The last decade has seen an increased awareness on mental wellbeing across the life span including late life.
Generalisations and misconceptions about what it means to get old and the assumption that depression is a normal part of ageing are slowly fading.
A number of health services are available to support the emotional wellbeing of our elders across a range of settings and there are more opportunities for the workforce to receive training, education and support to meet the increased demands of their role.
In this post, I wanted to briefly cover some of the key concepts when discussing emotional and psychological wellbeing in aged care. The topics covered address my own doctorate research and clinical experience. We will review psychological presence at work, emotional contagion, empathy, mental health conditions and grief and loss.
This is a requirement of employees to be "fully there" both physically and emotionally and includes implementation of companionate love, feeling of intimacy and affection for another person but not necessarily experience passion.
Many professionals identify with their work and organisations to the extent of personalising every success and failure from their workplace which impacts their mood outside of work.
For some individuals there may be a discrepancy between the required and actual emotions experienced at work with larger discrepancy suggesting increased risk of stress, burnout and psychological separation from true self.
Emotional contagion theory suggests that people "catch" emotional projections from others in an automatic, fast and fleeting process.
Both positive and negative emotions are exchanged, and although we can see the benefits of the exchange of positive emotions, we need to pay more attention to the impact of negative emotions.
Individuals particularly susceptible to emotional contagion are those who pay close attention to others and are able to read others' emotional expressions, construe themselves as interrelated with others rather than independent and unique. Emotional contagion is characterised by genetics, gender, early experience, and personality characteristics and is often associated with other empathy variables such as empathic concern and communicative response. My PhD research found that home care workers could experience an improvement in their mood by attending to clients who were excited and open to receiving services, but on the other hand if the client was not in a good mood or was experiencing a mental health condition such as depression that this could negatively impact the worker and their own wellbeing. Some carers shared that they had requested not to be rostered on again with a client who was negatively impacting their own wellbeing.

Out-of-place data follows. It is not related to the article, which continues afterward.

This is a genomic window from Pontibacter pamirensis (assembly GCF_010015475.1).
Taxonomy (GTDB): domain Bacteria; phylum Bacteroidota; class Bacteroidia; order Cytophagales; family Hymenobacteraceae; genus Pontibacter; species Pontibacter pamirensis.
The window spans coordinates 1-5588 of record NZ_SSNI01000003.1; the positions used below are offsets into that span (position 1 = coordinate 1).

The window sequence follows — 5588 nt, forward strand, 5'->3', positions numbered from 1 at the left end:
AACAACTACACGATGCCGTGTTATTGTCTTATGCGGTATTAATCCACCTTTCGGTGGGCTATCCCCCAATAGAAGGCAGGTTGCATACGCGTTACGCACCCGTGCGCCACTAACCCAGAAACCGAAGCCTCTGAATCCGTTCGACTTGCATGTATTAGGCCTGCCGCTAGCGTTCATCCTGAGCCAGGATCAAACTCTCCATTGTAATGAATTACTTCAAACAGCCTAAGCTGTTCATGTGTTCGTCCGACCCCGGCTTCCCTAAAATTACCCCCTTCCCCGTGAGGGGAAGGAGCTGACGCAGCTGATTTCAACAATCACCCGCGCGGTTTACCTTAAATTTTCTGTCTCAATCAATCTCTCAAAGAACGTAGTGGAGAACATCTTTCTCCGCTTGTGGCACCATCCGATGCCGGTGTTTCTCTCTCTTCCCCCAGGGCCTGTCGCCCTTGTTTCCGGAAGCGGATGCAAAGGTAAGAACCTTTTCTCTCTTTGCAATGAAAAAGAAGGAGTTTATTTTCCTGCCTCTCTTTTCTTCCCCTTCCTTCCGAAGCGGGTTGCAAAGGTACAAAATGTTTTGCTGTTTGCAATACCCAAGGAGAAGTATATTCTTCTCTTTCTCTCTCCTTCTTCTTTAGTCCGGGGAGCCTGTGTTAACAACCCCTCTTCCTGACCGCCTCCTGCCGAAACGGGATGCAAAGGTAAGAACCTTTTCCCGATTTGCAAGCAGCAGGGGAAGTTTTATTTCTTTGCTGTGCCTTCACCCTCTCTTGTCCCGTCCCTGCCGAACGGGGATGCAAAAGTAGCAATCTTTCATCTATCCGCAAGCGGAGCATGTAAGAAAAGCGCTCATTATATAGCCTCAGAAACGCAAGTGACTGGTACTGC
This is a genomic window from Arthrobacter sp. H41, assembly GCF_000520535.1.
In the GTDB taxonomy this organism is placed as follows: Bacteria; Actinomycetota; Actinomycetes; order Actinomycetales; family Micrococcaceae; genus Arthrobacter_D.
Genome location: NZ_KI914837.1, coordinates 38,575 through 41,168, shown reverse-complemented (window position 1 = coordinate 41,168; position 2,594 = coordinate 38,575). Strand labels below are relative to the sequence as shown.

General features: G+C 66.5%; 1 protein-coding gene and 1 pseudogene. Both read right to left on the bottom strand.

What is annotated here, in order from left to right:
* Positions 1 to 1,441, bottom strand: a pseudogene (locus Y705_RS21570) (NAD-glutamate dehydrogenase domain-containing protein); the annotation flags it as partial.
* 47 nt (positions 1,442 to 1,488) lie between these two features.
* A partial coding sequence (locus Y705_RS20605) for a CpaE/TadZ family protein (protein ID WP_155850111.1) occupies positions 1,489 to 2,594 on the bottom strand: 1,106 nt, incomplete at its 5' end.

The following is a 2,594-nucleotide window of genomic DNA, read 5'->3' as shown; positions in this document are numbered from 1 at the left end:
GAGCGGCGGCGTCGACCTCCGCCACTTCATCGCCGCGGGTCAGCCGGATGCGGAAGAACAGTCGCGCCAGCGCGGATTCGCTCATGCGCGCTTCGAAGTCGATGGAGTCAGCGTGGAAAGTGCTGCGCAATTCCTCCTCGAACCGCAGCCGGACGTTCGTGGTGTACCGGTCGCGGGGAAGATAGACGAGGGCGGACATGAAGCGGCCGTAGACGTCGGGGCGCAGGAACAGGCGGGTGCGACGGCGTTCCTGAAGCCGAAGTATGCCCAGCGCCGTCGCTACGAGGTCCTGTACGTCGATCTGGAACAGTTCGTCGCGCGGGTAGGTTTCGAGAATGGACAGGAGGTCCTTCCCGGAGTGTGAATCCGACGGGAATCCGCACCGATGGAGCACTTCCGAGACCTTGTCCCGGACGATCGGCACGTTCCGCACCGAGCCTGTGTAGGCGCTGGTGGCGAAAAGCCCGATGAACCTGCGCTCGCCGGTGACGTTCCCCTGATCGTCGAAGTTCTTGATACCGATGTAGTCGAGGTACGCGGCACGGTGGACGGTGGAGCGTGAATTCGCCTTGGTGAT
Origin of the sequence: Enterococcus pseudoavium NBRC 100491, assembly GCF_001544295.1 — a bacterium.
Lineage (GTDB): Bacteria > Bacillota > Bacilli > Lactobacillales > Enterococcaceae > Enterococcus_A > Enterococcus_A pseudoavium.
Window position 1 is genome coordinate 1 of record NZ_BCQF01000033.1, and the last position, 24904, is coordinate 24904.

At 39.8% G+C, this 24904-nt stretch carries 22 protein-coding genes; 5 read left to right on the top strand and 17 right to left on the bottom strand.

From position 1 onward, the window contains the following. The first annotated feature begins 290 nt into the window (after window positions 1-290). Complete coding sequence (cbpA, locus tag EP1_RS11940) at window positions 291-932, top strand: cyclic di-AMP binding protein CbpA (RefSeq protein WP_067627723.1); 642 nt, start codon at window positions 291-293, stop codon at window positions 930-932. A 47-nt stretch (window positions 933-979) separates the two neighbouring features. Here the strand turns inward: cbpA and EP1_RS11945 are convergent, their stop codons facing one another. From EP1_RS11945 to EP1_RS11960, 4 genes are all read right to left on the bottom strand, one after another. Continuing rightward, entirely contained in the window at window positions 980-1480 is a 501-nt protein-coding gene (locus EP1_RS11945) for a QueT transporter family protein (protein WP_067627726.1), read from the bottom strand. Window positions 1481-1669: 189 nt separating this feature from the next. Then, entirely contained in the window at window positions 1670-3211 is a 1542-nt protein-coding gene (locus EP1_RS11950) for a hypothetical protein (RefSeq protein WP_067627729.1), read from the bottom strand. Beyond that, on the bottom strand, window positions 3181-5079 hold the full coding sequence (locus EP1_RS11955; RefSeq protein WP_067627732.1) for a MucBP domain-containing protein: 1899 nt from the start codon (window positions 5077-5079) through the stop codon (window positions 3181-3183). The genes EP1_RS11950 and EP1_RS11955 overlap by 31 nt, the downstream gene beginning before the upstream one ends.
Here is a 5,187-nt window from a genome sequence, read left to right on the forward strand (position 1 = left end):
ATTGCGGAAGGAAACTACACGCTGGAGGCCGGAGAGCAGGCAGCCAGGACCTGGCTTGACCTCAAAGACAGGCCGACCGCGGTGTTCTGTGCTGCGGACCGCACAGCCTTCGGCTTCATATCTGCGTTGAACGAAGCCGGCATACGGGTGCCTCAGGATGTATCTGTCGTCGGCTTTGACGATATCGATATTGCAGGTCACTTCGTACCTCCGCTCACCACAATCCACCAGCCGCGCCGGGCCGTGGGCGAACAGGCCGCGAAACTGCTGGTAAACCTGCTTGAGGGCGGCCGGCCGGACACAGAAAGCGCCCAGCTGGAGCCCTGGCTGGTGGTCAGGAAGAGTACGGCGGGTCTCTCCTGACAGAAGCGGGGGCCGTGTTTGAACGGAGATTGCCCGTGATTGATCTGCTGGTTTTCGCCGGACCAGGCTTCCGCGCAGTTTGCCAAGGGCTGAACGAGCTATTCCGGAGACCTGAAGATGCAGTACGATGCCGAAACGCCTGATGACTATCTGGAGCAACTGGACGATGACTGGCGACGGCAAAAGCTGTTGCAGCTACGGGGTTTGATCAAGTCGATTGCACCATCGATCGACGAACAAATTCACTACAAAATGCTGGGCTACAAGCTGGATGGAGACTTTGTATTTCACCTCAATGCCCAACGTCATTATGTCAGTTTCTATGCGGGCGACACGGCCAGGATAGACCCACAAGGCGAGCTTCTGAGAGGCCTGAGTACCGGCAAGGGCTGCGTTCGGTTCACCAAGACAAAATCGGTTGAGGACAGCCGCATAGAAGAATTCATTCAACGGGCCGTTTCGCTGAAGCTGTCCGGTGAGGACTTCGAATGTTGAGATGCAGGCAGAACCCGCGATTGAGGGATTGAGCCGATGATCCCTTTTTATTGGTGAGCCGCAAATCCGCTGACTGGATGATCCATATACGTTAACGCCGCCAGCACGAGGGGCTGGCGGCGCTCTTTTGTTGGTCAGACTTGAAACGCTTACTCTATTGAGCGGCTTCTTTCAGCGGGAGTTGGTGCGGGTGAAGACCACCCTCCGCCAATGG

Empathy is defined as the ability to understand and share the feelings of another. It is different to sympathy where we feel of pity and sorrow for someone else's misfortune.
Expressing empathy in a care setting is particularly important in building rapport with clients, engaging active listening and not being judgmental.
Empathy is a trait and a skill which allows us to put ourselves in someone else's shoes and an activity which we all need to constantly refine to ensure quality service delivery.
Mental health conditions are common in individuals with declining health status and older adults who may in fact have no prior history of mental health conditions in their earlier lives. If an older person experiences depression for the first time in their late life this is called late onset depression.
Mental health conditions are diagnosed by doctors and mental health practitioners. Diagnosis cannot be made based on screening tests, assumptions or just because someone is having a bad day or a week.
Mental health conditions in late life are treatable and we can all learn a skill or two in how to engage and support elders who have diagnosed mental health conditions such as depression or anxiety.
Grief is a normal part of life, not a problem to be solved. We can all be affected by grief both personally and at a workplace.
Grief itself is not an illness but if prolonged and unresolved could lead to other barriers.
For example if a person has difficulty accepting that a loved one died a year on after their death and are acutely grieving at the same intensity in this timeframe. For older people, grief is not necessarily always associated with dying, they may be experiencing grief over the loss of their independence, health and change in environment.
Emotional and psychological wellbeing is a huge topic and one we can tackle by taking one simple step at the time to help our elders and also to improve our own resilience.
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